CDOT in ‘competition with Wendy’s’ to fill 130 openings on Western Slope
In Pitkin County, CDOT has 13 positions open. That's out of 17 totals positions.
The Colorado Department of Transportation is short 130 employees on the Western Slope, leaving a crucial region of the state that includes the highly-watched stretch of Interstate 70 through Glenwood Canyon down about 22% of its staff.
In a meeting with Routt County Commissioners on Tuesday, Aug. 30, CDOT officials said the agency has been slow to respond to the current job market, and they are losing out on candidates to fast-food chains that offer better wages.
“We’re in direct competition with Wendy’s as far as the hourly wage goes,” said Spencer Dickey, deputy superintendent of CDOT’s Maintenance Section 6, which includes Rio Blanco, Moffat, Routt, Jackson and Grand counties.
In Craig, where the Wendy’s on Victory Way is currently advertising eight different open positions, CDOT’s barn is short 43% of its staff. Across the state, CDOT is short 20% or more maintenance staff in 25 of Colorado’s 64 counties, including vacancy rates of 36% in Grand Junction and 45% in Denver.
In Pitkin County, “CDOT has 13 vacancies for our maintenance crews based in Glenwood Springs, Carbondale and El Jebel,” CDOT employee Elise Thatcher said in an email to The Aspen Times. “That’s out of a total of 17 positions.”
Some key maintenance barns along I-70 from Wolcott to the Eisenhower-Johnson Memorial Tunnel are missing more than half their staff. The barn in Avon is working with a 70% reduction in staff, according to materials shared by CDOT on Tuesday.
“We’re struggling getting applicants even,” said Jason Smith, CDOT Region 3 transportation director. “Some of our positions are open continuously.”
The 130 vacancies are in CDOT’s third region, which is a 15-county area that includes much of the Western Slope north of the San Luis Valley. This area includes more than 5,000 miles of state highway, 13 mountain passes and I-70 from the tunnels to the Utah border.
About 30 of the openings are in CDOT’s engineering sector and another 100 in maintenance, Smith said. He said low wages and housing affordability are two big issues the agency is working to overcome.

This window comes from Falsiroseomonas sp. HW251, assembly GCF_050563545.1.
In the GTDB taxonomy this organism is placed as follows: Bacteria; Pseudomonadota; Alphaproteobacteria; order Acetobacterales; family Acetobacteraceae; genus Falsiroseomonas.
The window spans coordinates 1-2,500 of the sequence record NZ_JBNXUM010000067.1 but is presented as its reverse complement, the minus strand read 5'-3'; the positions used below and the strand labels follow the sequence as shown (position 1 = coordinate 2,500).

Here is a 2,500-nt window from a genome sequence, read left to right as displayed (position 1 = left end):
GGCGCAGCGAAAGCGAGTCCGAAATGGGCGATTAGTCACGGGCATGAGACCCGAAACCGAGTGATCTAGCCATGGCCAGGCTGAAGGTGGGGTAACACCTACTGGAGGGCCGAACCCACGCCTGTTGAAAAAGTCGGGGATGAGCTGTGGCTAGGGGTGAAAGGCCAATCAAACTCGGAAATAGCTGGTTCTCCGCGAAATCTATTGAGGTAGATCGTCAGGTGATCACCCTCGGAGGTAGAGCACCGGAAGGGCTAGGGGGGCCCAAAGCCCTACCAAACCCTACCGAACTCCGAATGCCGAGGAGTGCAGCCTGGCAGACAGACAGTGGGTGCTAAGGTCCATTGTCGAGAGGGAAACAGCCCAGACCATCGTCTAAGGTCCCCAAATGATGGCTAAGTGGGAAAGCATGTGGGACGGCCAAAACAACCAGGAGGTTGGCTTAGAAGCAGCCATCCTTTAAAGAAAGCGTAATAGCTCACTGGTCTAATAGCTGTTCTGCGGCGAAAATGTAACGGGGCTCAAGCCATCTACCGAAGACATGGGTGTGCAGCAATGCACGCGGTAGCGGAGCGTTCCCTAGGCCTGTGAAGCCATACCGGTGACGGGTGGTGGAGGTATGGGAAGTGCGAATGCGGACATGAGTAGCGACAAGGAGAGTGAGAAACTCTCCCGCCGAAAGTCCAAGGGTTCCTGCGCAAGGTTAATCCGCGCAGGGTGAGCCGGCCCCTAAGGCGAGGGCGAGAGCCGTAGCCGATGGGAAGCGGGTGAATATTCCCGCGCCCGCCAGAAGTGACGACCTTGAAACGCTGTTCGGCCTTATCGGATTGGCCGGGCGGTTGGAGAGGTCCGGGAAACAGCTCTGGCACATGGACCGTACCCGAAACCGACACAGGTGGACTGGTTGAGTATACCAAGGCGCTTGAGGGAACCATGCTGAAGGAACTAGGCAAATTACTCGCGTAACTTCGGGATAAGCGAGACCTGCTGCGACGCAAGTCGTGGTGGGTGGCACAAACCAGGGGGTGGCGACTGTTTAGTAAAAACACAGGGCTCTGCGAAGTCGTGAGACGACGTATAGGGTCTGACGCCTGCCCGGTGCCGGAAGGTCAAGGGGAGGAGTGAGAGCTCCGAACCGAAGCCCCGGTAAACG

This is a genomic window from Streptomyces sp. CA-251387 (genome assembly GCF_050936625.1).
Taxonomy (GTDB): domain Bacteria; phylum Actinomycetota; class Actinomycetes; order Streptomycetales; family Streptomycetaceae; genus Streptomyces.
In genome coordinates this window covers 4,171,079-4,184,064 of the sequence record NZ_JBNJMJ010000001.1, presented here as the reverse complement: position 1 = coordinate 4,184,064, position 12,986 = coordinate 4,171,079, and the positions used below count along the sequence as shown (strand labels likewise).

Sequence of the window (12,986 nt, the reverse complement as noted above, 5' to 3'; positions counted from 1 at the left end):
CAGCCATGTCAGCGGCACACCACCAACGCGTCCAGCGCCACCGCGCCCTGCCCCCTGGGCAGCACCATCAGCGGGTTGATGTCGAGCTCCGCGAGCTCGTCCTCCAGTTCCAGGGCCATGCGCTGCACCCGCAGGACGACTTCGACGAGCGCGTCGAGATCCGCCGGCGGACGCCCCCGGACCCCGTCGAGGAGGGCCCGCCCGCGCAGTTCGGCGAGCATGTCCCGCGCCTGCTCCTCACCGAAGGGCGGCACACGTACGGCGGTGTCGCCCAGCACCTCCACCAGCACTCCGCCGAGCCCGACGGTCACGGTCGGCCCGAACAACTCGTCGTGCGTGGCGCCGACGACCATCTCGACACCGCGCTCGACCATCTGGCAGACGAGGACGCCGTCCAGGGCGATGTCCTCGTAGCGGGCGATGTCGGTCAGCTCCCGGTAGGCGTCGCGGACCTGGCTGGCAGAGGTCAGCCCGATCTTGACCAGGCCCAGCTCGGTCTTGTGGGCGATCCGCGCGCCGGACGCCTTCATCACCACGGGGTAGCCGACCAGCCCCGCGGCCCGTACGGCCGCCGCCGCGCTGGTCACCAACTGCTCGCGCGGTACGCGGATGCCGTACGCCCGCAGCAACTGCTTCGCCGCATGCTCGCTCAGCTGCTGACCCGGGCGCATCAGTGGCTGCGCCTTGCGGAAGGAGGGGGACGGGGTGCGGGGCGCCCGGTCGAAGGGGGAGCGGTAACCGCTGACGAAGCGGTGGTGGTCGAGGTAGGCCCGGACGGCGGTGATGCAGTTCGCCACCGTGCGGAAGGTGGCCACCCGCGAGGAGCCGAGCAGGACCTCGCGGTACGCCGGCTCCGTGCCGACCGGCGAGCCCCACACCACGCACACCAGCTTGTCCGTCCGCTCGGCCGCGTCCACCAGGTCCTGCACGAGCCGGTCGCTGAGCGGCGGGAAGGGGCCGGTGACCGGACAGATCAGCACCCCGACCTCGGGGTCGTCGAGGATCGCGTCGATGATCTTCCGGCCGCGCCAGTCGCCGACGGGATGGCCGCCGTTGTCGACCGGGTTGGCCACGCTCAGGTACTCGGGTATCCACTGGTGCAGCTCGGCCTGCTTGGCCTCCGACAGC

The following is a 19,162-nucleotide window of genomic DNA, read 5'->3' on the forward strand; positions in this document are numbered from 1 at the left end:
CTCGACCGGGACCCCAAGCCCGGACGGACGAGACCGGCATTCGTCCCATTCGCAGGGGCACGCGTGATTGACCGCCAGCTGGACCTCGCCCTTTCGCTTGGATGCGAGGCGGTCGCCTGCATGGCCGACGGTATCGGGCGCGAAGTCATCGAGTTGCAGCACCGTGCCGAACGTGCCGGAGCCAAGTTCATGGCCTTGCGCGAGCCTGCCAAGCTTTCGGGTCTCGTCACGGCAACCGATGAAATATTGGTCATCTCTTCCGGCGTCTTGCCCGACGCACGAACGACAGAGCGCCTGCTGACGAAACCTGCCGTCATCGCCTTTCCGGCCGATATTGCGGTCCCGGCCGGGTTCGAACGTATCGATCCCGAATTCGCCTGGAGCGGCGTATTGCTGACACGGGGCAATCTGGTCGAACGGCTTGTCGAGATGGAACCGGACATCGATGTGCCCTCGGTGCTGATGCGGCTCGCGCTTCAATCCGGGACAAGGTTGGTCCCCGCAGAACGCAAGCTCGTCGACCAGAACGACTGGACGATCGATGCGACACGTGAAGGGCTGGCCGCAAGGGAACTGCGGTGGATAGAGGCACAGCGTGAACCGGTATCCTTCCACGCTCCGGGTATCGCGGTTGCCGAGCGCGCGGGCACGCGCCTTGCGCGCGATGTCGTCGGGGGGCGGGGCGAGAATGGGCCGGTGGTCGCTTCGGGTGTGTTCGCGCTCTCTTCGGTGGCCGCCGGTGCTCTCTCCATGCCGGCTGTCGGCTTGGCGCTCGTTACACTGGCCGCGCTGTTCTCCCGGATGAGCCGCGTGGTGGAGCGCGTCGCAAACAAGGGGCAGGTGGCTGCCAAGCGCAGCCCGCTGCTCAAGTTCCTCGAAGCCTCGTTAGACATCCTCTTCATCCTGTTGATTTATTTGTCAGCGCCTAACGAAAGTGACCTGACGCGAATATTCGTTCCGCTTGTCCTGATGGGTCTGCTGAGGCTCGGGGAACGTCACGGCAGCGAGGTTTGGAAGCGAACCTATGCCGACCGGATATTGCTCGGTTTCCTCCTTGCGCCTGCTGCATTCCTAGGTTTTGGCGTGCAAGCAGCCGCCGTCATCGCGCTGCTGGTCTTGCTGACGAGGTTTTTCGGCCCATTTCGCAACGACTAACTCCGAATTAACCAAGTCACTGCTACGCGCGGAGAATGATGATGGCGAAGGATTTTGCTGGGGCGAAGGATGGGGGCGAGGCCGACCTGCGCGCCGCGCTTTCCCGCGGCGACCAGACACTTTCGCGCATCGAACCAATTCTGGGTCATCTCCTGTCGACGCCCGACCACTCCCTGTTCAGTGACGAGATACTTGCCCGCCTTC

“It’s one thing if you can afford it, but is it even available?” he asked when discussing employee gaps due to the lack of affordable housing in a meeting with Pitkin County Board of Commissioners on Aug. 23.
While CDOT is looking at increasing wages and finding cheaper housing options for employees — potentially even building some of its own — Smith said the agency has lagged in its response to hiring woes.
“Especially in these resort areas, the costs are not going to go down,” he said. “In some of these places, like in Silverthorne, we’re finding out the average cost of rent per month is pretty much more than we already pay in salary.”
Dickey said a starting plow truck driver and most entry-level positions for CDOT would make just under $3,400 a month, which translates to $19.37 an hour. (Wendy’s is advertising entry-level positions on the West Slope as high as $20 an hour.)
Amid decreased staffing, protocols on I-70 through Glenwood Canyon that put crews on standby during a flood watch, so they are in position to close the roadway if it escalates to a warning are also straining what the agency can get done, Smith said.
“We can be on a watch for hours,” he said, though he noted the canyon has only closed six times this summer, with none of them being for more than a few hours.
To get through these shortages, he said Region 3 has been borrowing from other regions, with crews based in Denver and Greeley helping maintain roads. While that is working now, when the snow flies, they will have their own needs to handle, he said.
Dickey said various areas share maintenance crews in what he called a “gang maintenance” strategy, and, at times, they will push plows east to chase a storm. He said the agency has had to get increasingly creative as staffing has gotten worse.
One recruitment issue has been reaching younger applicants, who are often looking for set schedules, Dickey said. Many of CDOT’s vacancies require workers to run out and respond to storm events when they happen, and new employees often get assigned graveyard shifts.
“We do have a lot of trouble communicating with the younger applicant, attracting them or finding a way to really express all the opportunities that we have here,” he said. “Being subject to whatever Mother Nature throws at us, yeah, it’s a hard sell at $19.37 an hour.”
Aspen Times Digital Engagement Editor Kristen Mohammadi contributed to this report.